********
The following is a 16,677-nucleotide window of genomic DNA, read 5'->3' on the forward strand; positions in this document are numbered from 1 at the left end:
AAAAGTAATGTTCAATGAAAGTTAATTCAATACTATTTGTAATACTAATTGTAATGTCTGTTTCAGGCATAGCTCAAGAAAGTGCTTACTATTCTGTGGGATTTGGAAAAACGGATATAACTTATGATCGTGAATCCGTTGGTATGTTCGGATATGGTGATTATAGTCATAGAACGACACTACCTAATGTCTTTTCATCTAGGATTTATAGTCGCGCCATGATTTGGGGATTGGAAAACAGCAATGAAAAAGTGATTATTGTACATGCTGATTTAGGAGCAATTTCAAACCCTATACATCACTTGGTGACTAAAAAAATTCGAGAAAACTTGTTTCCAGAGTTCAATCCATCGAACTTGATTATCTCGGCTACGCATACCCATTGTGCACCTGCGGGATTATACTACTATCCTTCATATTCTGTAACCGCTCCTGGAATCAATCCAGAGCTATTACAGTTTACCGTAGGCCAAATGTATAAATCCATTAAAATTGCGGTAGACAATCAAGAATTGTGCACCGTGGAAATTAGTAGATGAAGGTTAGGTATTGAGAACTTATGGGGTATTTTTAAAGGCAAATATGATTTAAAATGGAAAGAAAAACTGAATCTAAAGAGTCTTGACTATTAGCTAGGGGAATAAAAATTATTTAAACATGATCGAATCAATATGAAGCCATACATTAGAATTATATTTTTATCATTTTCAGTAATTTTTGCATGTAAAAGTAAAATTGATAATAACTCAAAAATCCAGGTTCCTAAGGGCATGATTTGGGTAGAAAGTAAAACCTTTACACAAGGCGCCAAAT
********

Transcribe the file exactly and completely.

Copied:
The following is a 16,677-nucleotide window of genomic DNA, read 5'->3' on the forward strand; positions in this document are numbered from 1 at the left end:
AAAAGTAATGTTCAATGAAAGTTAATTCAATACTATTTGTAATACTAATTGTAATGTCTGTTTCAGGCATAGCTCAAGAAAGTGCTTACTATTCTGTGGGATTTGGAAAAACGGATATAACTTATGATCGTGAATCCGTTGGTATGTTCGGATATGGTGATTATAGTCATAGAACGACACTACCTAATGTCTTTTCATCTAGGATTTATAGTCGCGCCATGATTTGGGGATTGGAAAACAGCAATGAAAAAGTGATTATTGTACATGCTGATTTAGGAGCAATTTCAAACCCTATACATCACTTGGTGACTAAAAAAATTCGAGAAAACTTGTTTCCAGAGTTCAATCCATCGAACTTGATTATCTCGGCTACGCATACCCATTGTGCACCTGCGGGATTATACTACTATCCTTCATATTCTGTAACCGCTCCTGGAATCAATCCAGAGCTATTACAGTTTACCGTAGGCCAAATGTATAAATCCATTAAAATTGCGGTAGACAATCAAGAATTGTGCACCGTGGAAATTAGTAGATGAAGGTTAGGTATTGAGAACTTATGGGGTATTTTTAAAGGCAAATATGATTTAAAATGGAAAGAAAAACTGAATCTAAAGAGTCTTGACTATTAGCTAGGGGAATAAAAATTATTTAAACATGATCGAATCAATATGAAGCCATACATTAGAATTATATTTTTATCATTTTCAGTAATTTTTGCATGTAAAAGTAAAATTGATAATAACTCAAAAATCCAGGTTCCTAAGGGCATGATTTGGGTAGAAAGTAAAACCTTTACACAAGGCGCCAAAT